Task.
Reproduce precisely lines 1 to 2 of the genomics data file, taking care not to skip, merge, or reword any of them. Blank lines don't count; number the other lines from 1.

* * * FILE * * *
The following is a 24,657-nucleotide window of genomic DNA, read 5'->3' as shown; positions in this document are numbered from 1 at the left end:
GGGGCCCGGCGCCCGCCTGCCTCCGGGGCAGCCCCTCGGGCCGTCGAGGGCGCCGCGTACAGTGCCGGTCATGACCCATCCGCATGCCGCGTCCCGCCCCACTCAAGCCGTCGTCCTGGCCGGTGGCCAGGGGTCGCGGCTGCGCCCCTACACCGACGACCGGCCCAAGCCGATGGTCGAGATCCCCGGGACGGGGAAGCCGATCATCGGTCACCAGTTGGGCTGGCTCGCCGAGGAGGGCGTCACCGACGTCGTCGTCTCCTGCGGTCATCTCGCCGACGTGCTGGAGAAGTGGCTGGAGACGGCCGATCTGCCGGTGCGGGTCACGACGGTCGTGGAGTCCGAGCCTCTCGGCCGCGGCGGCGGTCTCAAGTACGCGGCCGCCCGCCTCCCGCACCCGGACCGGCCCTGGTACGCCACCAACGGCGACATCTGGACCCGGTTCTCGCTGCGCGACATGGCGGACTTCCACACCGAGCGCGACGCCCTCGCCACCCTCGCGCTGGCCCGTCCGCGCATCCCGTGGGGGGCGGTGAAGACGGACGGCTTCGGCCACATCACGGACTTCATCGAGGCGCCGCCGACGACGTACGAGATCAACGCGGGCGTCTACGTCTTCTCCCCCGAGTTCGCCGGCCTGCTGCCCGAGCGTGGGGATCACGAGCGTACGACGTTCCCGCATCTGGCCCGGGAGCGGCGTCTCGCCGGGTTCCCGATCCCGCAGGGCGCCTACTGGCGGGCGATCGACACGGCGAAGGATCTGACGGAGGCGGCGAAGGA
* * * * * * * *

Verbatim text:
The following is a 24,657-nucleotide window of genomic DNA, read 5'->3' as shown; positions in this document are numbered from 1 at the left end:
GGGGCCCGGCGCCCGCCTGCCTCCGGGGCAGCCCCTCGGGCCGTCGAGGGCGCCGCGTACAGTGCCGGTCATGACCCATCCGCATGCCGCGTCCCGCCCCACTCAAGCCGTCGTCCTGGCCGGTGGCCAGGGGTCGCGGCTGCGCCCCTACACCGACGACCGGCCCAAGCCGATGGTCGAGATCCCCGGGACGGGGAAGCCGATCATCGGTCACCAGTTGGGCTGGCTCGCCGAGGAGGGCGTCACCGACGTCGTCGTCTCCTGCGGTCATCTCGCCGACGTGCTGGAGAAGTGGCTGGAGACGGCCGATCTGCCGGTGCGGGTCACGACGGTCGTGGAGTCCGAGCCTCTCGGCCGCGGCGGCGGTCTCAAGTACGCGGCCGCCCGCCTCCCGCACCCGGACCGGCCCTGGTACGCCACCAACGGCGACATCTGGACCCGGTTCTCGCTGCGCGACATGGCGGACTTCCACACCGAGCGCGACGCCCTCGCCACCCTCGCGCTGGCCCGTCCGCGCATCCCGTGGGGGGCGGTGAAGACGGACGGCTTCGGCCACATCACGGACTTCATCGAGGCGCCGCCGACGACGTACGAGATCAACGCGGGCGTCTACGTCTTCTCCCCCGAGTTCGCCGGCCTGCTGCCCGAGCGTGGGGATCACGAGCGTACGACGTTCCCGCATCTGGCCCGGGAGCGGCGTCTCGCCGGGTTCCCGATCCCGCAGGGCGCCTACTGGCGGGCGATCGACACGGCGAAGGATCTGACGGAGGCGGCGAAGGA